On the Silver Screen – Wild
Jean-Marc Vallée’s Wild adapts the true story of Cheryl Strayed’s (Reese Witherspoon) 1000 mile hike along the Pacific Crest Trail in an attempt to escape her life and find some sort of balance within herself.
Redemptive story arcs are nothing new and are commonly handled in a really clumsy way so it would have been really easy for this to be a by the numbers affair where Cheryl challenges herself and learns something in the process. Thankfully the result here is exactly the opposite with a tightly constructive narrative that resonates on many emotional levels.
Given the subject matter it’s difficult to imagine the story of a woman hiking alone for nearly 2 hours being entertaining to watch but Vallée manages to keep the audience attention throughout. The use of Cheryl’s internal monologue as a fairly realistic portrayal of what it’s like to be alone with your thoughts. She is constantly complaining to herself, questioning why she’s doing this and trying to contextualise her own thoughts as she travels. There’s also an interesting use of music to make it sound like half remembered verses of songs that she has in her head as she travels. It all helps to build a really fascinating atmosphere.
Reese Witherspoon gives an amazing performance in this film. I’ve always liked her as an actress so it’s a shame that she has been mostly appearing in really terrible rom-coms over the past few years. It’s safe to say that she’s never given a performance quite like this one. There’s a really subtle authenticity to her acting and Witherspoon manages to keep Cheryl likeable even when events in her life are depicted that could easily make the audience feel the opposite way. She plays Cheryl with a desire to make up for her mistakes but no real sense of regret or shame. She acknowledges that she’s made some mistakes but embraces them in her desire to change rather than trying to brush them away. The film gives us a narrative hook for that character trait by giving focus to lessons her mother taught her about not regretting anything because mistakes shape who a person is. It’s a fairly typical message but it’s delivered with enough sincerity to make it work. I also like that there is no real moment where she almost quits only to find the strength to carry on. I was expecting it throughout but I’m glad that her determination remained constant throughout.
There are almost two distinct narratives going on here. The first of which is the hiking story which brings many challenges as well as interesting interactions with fellow hikers along the way. Underpinning that narrative is the story of what brought her to attempt this in the first place. The film depicts Cheryl’s life as something that has caused her lots of distress prior to her hike. She was very close to her mother Bobbi (Laura Dern) who was taken from her by cancer. Her mother’s death caused her to spiral into sex and drug addiction and tear her marriage apart as a result. Cheryl is a deeply flawed person and that drives the story forward in really interesting ways.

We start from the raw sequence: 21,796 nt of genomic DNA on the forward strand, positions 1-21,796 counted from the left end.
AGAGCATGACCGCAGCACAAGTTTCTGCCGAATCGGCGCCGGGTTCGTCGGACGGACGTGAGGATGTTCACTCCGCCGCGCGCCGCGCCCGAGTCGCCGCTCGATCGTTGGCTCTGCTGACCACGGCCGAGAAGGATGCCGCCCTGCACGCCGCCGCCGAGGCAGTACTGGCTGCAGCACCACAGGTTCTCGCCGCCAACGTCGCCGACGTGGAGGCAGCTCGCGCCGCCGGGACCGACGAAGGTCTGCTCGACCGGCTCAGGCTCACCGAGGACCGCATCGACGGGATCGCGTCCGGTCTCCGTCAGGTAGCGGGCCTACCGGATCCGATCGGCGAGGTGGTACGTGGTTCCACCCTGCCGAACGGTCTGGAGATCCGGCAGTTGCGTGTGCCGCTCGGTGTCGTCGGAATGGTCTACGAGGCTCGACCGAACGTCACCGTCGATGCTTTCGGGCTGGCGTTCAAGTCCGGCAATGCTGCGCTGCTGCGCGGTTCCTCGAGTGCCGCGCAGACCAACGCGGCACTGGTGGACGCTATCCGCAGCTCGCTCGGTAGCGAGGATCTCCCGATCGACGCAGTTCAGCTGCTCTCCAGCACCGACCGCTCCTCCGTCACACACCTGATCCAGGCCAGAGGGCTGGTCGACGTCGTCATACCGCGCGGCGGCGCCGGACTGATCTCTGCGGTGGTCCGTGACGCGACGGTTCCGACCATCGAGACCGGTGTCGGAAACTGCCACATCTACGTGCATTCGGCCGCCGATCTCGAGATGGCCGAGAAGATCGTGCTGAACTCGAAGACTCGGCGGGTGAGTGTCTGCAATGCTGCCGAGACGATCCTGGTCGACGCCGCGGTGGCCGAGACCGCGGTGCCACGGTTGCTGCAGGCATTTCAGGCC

Cheryl’s relationship with her mother is really nicely presented as we see this at different stages of Cheryl’s life with the constant of her mother’s love and positive attitude being present at all points. Laura Dern does a great job in this role despite not looking old enough to play Reese Witherspoon’s mother.
In general the film is very carefully structured with enough diverting from the solitude of hiking alone to keep it from becoming boring. There are several instances of Cheryl encountering different people on her travels and each interaction feels distinct. A particular highlight comes when she meets a man who writes for the Hobo Times and interviews her in a hilariously awkward way. This contrasts with another man she meets who is really unnerving to be around. Couple this with the liberal use of flashbacks and the result is a really entertaining story that keeps a solid pace throughout.
At times the dialogue feels a little unrealistic. People are all too eager to launch into contemplative philosophical speeches about the nature of solitude and personal achievement. Cheryl is no stranger to a self analyisng internal monologue either. None of it is bad but it does make it feel like a script rather than a natural interaction.
A really engaging film with a landmark performance from Reese Witherspoon. The narrative is really well constructed and manages to hold a great sense of pace throughout.
Reese Witherspoon does an excellent job as Cheryl Strayed. Her performance is nuanced and authentic as she creates a character who is incredibly flawed yet likeable. It’s certainly her best performance in years and definitely something new for her.
The two distinct narratives of her hiking and reflecting on her past that led her to try this work really well. It turns what could have been a really tough watch into a fascinating study. Having the two narratives run parrallel keep the story different enough to remain interesting throughout.
Aside from some unrealistic sounding dialogue where characters launch into speeches that just don’t feel real the film keeps itself grounded in the reality of the situation and isn’t shy to show the struggles that Cheryl is having as well as her internal turmoil not to quit entirely.